If you were wondering, the Long Island Iced Tea I spoke with last week still “looks like Jersey shit,” had a prelim in Human Bonding and wants to know “who the hell spilled caramel f-ing latte on my Juicy Couture coaster? It’s vintage!” That’s too bad. So we learned roughly where the Long Island came from, what was in it, and that I talk to inanimate objects when I drink. Why are Long Island Iced Teas so popular? Why not? Do you have to ask? They’re like that little Asian kid in the Mighty Ducks 2, or that professor you think is too old to be anything but a pushover, but boy is he a dick. In other words, they’re unsuspecting. Count how many shots the bar tender puts into your glass. One, two, three, four, five, six? Seven? Eight? Nineteen?!? Hold on. It’s really more like five. But still, that’s like five shots, which could cost you a good fifteen bucks at anywhere but Dunbars. Think of the savings you could amount over time.
I like to drink. I also like to write. So, I combined my two interests and did a little field-test to search for the best Long Island in Collegetown. Remember, this is completely subjective, but then again, I’m always right, so you kind of have to believe me. No, no. I kid, I kid. Everyone is entitled to his or her opinion concerning Long Islands. I simply judged them on overall taste — did I feel like I was drinking a Long Island Iced Tea, or a huge glass of death? Also, was the drink worth the money, or was it like M. Night Shaymalan’s last two films? These are serious questions for a serious drink. This is no cranberry and vodka, and it’s not your mama’s Valium and scotch on the rocks, hold the rocks. It’s the dopest drink this side of West Hempstead.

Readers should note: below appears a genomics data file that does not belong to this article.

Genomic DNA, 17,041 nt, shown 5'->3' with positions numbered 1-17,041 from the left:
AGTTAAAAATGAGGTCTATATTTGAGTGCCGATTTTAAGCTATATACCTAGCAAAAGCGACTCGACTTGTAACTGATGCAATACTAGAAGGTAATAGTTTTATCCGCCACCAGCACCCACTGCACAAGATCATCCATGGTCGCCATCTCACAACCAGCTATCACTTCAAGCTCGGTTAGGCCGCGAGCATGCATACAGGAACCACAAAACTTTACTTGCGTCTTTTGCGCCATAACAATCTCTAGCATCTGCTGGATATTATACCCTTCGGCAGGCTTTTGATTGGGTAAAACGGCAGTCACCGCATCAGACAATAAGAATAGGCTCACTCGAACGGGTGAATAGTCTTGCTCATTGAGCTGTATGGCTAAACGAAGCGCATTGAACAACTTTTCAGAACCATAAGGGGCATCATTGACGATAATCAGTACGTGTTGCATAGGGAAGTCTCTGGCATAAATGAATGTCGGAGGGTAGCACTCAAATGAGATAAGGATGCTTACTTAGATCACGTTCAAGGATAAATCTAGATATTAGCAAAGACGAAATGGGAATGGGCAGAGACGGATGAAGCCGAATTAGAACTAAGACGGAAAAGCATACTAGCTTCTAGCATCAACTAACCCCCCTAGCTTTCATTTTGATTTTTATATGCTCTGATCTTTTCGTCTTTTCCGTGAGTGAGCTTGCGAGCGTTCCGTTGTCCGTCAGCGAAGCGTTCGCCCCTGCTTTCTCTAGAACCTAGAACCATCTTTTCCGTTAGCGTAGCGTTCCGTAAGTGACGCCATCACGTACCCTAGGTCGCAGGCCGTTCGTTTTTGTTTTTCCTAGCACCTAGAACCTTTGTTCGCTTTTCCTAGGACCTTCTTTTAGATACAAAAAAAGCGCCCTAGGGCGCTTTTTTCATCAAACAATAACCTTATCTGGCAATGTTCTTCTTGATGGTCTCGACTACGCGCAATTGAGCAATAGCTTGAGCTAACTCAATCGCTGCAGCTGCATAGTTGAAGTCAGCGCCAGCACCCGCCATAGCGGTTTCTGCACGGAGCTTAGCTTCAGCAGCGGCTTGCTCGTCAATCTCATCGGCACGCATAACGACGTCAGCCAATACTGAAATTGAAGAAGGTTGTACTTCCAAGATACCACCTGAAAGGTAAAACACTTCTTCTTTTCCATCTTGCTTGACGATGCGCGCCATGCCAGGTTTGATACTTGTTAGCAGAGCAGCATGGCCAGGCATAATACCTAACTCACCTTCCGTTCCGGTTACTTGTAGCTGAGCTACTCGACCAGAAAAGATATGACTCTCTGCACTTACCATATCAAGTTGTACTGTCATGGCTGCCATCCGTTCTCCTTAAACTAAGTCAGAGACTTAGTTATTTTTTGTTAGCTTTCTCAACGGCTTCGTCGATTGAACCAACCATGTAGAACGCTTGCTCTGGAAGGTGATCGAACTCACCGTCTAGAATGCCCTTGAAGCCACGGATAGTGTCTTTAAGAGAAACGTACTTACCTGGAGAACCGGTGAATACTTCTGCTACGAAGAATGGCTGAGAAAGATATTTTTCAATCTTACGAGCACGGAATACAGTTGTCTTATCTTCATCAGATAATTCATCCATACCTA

I made a timeline of my night to help this story unfold, but I must warn you that my sense of time all but vanished after a while.
9:30 — It’s been dark for exactly fourteen hours. I sit in my room, going over my notes in my head, visualizing myself sipping drinks, making small talk and once in a while, using the bathroom or the entrance to 407 College Ave.
9:31 — I set up my tent, with sleeping bags, tarp and hopefully enough rations outside of the Palms, so I can get in. Remember, kids — the early bird gets the worm!
9:35 — I begin my journey early enough so I can get back in time to go to the Palms and then be able to say that I was there.
9:50 — I start from the edge of Collegetown and work my way in. Rulloff’s is the first. Founded in honor of a murderer in 1977, Rulloff’s is probably the nicest bar in the area. The inside has a very old and warm feel to it, from the polished wood to the dim, personal lighting.
9:53 — After I was able to make it past security checkpoint A, which was a Navy SEAL armed with an assault rifle and an extra large can of whoopass, I made it to checkpoint B, which was a huge laser field, impenetrable by mortal man, and only deactivated with an ID that scans. The Long Islands there are $4.50! And served in a pint glass. Great deal, and a great drink — it was sweet and sour, but not too much. I already started to feel it.